This article was written by Chris Hewer for a presentation volume dedicated to Prof. Dr Christian Troll SJ to mark his seventieth birthday (Im Dienst der Versöhnung: Für einen authentischen Dialog zwischen Christen und Muslimen, (ed.) Peter Hünseler, Regensburg: Verlag Friedrich Pustet, 2008). Prof. Troll has worked in the field of the study of Islam and Christian-Muslim relations since 1961. He studied in Germany, the Lebanon and Britain and subsequently taught in India, Britain, Italy, Turkey and his native Germany, where he is currently Honorary Professor at the Jesuit Theological Faculty in Frankfurt am Main. The article shows the methodology and structure of a course in the historical development of Islamic religious thought as taught by a Christian with a Muslim colleague to a group of Christian and Muslim students in a British university context. Four colleagues of ours at Selly Oak contribute their own reflections: the late Prof. Khalid Alavi from Pakistan, the Revd Gisela Egler from the Church of Hessen Nassau, Germany, the Revd Dr Herman Roborgh SJ from Sydney, Australia and Dr Ataullah Siddiqui from the Markfield Institute of Higher Education, Leicester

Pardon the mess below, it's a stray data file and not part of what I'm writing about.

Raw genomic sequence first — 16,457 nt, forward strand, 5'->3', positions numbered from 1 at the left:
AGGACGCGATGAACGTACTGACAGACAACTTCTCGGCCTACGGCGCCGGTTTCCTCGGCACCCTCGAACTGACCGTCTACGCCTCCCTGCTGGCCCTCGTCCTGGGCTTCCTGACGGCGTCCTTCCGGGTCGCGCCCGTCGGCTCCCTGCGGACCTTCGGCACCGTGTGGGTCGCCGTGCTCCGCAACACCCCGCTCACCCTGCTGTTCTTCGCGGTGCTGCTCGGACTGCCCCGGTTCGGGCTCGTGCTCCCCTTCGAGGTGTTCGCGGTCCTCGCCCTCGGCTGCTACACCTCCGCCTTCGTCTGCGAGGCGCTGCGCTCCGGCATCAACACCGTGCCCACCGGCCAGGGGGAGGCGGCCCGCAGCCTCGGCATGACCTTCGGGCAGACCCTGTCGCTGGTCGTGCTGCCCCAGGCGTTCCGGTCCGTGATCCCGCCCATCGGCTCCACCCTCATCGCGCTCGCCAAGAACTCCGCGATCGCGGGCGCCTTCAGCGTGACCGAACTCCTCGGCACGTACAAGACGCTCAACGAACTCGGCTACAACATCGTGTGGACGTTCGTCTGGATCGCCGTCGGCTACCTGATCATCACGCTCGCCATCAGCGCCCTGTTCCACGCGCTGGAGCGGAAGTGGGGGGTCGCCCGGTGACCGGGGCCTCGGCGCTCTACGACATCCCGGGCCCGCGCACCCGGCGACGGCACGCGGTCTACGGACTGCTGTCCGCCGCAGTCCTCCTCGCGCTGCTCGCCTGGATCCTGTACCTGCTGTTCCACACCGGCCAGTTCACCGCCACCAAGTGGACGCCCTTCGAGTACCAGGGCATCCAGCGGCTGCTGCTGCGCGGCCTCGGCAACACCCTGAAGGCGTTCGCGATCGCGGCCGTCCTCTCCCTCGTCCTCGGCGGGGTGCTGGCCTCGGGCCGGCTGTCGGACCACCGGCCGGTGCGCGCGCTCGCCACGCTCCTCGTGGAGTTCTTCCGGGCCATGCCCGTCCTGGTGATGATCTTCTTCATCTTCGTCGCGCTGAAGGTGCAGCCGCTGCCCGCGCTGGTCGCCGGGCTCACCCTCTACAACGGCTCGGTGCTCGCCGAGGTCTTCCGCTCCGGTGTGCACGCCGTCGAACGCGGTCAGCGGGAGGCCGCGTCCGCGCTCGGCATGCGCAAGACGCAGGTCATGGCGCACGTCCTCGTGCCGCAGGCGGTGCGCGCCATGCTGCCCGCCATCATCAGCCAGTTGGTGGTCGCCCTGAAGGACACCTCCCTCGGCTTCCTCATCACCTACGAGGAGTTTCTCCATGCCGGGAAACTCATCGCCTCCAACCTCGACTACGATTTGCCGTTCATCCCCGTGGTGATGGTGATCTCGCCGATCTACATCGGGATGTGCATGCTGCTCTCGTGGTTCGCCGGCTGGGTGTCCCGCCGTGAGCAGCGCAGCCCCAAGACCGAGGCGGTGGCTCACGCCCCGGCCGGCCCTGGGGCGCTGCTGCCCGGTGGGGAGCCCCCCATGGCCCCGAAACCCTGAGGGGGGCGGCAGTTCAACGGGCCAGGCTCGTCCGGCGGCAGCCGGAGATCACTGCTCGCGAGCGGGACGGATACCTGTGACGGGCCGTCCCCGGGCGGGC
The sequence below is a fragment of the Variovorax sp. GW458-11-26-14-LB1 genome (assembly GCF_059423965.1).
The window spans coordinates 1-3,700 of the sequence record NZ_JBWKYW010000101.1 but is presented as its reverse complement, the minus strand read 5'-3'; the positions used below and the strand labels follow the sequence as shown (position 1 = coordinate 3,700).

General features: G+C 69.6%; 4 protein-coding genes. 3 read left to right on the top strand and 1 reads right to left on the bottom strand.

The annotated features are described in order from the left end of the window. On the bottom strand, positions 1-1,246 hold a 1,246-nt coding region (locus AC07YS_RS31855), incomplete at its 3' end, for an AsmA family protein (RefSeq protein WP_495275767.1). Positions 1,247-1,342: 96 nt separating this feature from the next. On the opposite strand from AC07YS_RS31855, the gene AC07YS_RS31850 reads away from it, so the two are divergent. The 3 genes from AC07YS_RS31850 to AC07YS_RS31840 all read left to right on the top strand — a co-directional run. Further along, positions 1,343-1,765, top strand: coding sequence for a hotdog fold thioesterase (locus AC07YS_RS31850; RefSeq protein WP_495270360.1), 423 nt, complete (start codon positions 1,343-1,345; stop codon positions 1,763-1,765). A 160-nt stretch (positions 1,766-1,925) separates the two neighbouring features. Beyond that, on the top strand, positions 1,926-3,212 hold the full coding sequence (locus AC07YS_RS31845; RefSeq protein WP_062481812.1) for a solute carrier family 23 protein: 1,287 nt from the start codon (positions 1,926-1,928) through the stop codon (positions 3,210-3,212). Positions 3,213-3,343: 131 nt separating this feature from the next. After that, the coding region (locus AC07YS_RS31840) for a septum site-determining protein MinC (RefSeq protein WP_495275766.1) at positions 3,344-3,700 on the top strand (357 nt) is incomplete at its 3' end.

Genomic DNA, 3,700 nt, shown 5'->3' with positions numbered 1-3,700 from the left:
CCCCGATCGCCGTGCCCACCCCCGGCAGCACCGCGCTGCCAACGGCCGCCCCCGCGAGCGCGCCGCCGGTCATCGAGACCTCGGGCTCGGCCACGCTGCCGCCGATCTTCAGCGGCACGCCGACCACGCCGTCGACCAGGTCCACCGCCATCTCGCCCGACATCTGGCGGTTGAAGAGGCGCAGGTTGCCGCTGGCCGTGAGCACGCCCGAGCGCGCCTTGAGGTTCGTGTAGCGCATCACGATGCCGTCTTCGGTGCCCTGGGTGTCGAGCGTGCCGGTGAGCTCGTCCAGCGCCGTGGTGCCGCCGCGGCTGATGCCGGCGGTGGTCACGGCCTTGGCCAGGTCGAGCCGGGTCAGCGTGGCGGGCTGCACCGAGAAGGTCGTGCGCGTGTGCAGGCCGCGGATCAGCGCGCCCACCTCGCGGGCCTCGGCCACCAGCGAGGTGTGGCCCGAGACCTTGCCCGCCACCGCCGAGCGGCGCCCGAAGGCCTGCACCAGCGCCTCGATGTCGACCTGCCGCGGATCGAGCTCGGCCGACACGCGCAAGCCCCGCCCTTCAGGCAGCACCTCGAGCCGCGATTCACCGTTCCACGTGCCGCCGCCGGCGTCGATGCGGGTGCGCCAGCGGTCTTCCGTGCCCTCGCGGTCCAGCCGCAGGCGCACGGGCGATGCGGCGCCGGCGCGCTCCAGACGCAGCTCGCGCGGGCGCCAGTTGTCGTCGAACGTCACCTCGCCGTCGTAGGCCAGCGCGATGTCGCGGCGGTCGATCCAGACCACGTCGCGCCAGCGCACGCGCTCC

Christian Troll was present in the Selly Oak Colleges in May 1975 when the original